Quantcast

When Are You Exempt from the FTC Franchise Rule?

| 1 Comment | 0 TrackBacks

The FTC franchise rule may exempt you from following the basic franchise sales steps.

For example, you may be exempt if the franchise involves:

  • a required payment of less than $500 within the first 6 months

  • a fractional franchise within an established business

  • a leased department within an established retail business

  • a transaction covered by the Petroleum Marketing Practices Act

  • an initial investment of $1,000,000 or more, excluding the cost of unimproved land

  • a prospect with at least 5 years of business experience and a net worth of at least $5,000,000

  • a prospect related to the franchisor

  • a purely oral franchise.

Each exemption has specific requirements and conditions, so before relying on any exemption in the FTC franchise rule, check with the franchisor's lawyer or compliance manager.
 
State Laws.
 
Even if the FTC franchise rule exempts you from following the basic franchise sales steps, if a state law applies and does not exempt you from following the steps, you must follow the basic franchise sales steps because of the state law.
 
Even if the state law contains a similar exemption, the requirements of the state exemption may be narrower than the requirements of the FTC franchise rule exemption.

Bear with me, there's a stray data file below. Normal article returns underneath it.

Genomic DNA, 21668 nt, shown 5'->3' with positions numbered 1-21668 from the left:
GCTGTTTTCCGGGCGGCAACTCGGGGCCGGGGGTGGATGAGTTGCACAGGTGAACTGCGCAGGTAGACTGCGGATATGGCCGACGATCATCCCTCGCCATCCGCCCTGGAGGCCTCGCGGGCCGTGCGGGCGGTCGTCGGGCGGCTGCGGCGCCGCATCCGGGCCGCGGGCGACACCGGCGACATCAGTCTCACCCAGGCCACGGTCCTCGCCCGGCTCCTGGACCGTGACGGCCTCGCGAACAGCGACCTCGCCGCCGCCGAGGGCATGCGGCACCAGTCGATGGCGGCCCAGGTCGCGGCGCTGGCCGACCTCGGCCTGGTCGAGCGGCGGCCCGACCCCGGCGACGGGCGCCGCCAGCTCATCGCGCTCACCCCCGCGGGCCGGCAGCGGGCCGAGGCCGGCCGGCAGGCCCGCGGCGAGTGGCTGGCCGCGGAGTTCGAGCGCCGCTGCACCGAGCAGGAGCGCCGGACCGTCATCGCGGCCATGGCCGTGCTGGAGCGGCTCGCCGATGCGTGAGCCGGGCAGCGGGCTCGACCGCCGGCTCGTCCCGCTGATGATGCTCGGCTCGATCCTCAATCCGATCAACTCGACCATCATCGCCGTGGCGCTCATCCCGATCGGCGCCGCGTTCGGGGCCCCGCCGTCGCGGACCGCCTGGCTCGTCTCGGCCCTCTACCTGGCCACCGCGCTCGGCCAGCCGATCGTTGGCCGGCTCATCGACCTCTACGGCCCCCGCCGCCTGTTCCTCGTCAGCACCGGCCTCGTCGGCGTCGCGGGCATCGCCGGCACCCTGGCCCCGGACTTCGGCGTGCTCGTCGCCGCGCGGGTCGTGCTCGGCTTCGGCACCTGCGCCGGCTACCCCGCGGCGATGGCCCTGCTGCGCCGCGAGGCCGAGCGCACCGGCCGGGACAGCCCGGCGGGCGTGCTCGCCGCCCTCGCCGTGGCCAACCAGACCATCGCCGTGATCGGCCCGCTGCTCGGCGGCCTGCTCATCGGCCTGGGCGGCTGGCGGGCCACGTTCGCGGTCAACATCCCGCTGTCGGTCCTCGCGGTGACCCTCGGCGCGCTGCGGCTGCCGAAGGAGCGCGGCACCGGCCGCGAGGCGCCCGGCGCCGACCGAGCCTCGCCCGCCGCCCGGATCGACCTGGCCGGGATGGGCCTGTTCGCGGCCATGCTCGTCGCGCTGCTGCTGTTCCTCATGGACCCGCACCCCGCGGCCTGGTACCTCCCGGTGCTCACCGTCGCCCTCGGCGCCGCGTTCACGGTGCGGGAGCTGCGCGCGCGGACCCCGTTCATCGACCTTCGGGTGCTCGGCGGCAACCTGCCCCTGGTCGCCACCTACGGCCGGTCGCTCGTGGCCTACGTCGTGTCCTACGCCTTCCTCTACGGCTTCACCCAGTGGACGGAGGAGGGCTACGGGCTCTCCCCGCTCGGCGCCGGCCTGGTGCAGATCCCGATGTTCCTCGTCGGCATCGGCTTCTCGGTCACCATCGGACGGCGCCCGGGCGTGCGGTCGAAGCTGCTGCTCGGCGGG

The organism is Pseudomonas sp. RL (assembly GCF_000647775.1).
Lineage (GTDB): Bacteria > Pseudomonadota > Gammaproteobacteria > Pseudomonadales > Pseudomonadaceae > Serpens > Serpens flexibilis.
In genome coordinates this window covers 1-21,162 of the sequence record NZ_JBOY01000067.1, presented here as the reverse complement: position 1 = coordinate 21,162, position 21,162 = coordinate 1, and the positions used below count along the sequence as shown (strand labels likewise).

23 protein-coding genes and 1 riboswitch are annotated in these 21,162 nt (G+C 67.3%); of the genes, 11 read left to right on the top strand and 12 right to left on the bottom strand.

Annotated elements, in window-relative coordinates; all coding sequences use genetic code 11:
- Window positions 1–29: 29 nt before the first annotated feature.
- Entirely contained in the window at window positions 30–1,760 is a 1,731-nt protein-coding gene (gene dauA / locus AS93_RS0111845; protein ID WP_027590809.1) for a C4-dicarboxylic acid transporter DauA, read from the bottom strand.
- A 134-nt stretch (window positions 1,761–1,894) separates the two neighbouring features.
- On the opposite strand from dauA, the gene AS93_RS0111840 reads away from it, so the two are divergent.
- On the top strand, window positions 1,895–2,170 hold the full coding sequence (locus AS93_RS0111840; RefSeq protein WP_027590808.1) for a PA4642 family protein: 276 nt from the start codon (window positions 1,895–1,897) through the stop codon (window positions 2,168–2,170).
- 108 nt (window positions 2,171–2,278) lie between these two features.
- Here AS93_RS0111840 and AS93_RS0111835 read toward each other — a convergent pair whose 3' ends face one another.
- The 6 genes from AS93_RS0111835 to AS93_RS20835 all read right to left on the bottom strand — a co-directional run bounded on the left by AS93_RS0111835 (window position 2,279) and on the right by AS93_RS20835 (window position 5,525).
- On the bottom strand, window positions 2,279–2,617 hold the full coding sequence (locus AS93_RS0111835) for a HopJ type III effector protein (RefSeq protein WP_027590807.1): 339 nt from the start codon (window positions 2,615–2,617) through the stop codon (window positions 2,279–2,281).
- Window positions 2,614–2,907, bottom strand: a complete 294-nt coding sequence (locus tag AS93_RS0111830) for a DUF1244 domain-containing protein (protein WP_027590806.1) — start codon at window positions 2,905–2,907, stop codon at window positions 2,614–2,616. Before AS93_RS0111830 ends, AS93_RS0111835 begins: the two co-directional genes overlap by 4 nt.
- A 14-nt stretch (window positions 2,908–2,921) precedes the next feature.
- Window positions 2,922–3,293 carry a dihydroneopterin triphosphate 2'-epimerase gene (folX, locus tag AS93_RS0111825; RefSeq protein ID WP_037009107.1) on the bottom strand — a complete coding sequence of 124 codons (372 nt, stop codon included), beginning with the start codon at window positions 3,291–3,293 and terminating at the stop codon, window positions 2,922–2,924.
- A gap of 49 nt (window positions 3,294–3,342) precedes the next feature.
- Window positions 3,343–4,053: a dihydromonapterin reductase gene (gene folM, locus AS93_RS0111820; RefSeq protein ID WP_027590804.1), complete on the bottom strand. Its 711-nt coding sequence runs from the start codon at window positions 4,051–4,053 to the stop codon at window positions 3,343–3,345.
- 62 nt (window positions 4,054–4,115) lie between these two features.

For example, the New York law's fractional franchise exemption is much narrower than the fractional franchise exemption in the FTC franchise rule.
 
Before you rely on an exemption in the FTC franchise rule, check with the franchisor's lawyer or compliance manager about whether any state law may negate the exemption.
 
If you would like to know if you can franchise your business, connect with me on LinkedIn and give me a call.

LinkedIn Profile

1 Comment

Exemptions are very useful in certain narrowly construed situations.

Making sure that the prospective franchisee or development type fits the both the FTC Rules, the state where the prospective franchisee is domiciled and if different the state where the development will occur is paramount.

This is not a do-it-yourself test for exemption qualification you need to confirm the unique facts with an expert franchise attorney otherwise the risk of using the exemptions outweighs the benefit.

Leave a comment

Authors

Archives

International Association of Franchisees and Dealers LLC on LinkedIn

Search for Articles

About this Entry

This page contains a single entry by Warren Lewis published on April 21, 2013 9:03 PM.

Why State Legislature May Require Franchisors to Act in Good Faith was the previous entry in this blog.

Do You Have a Bozo Lawyer? is the next entry in this blog.

Find recent content on the main index or look in the archives to find all content.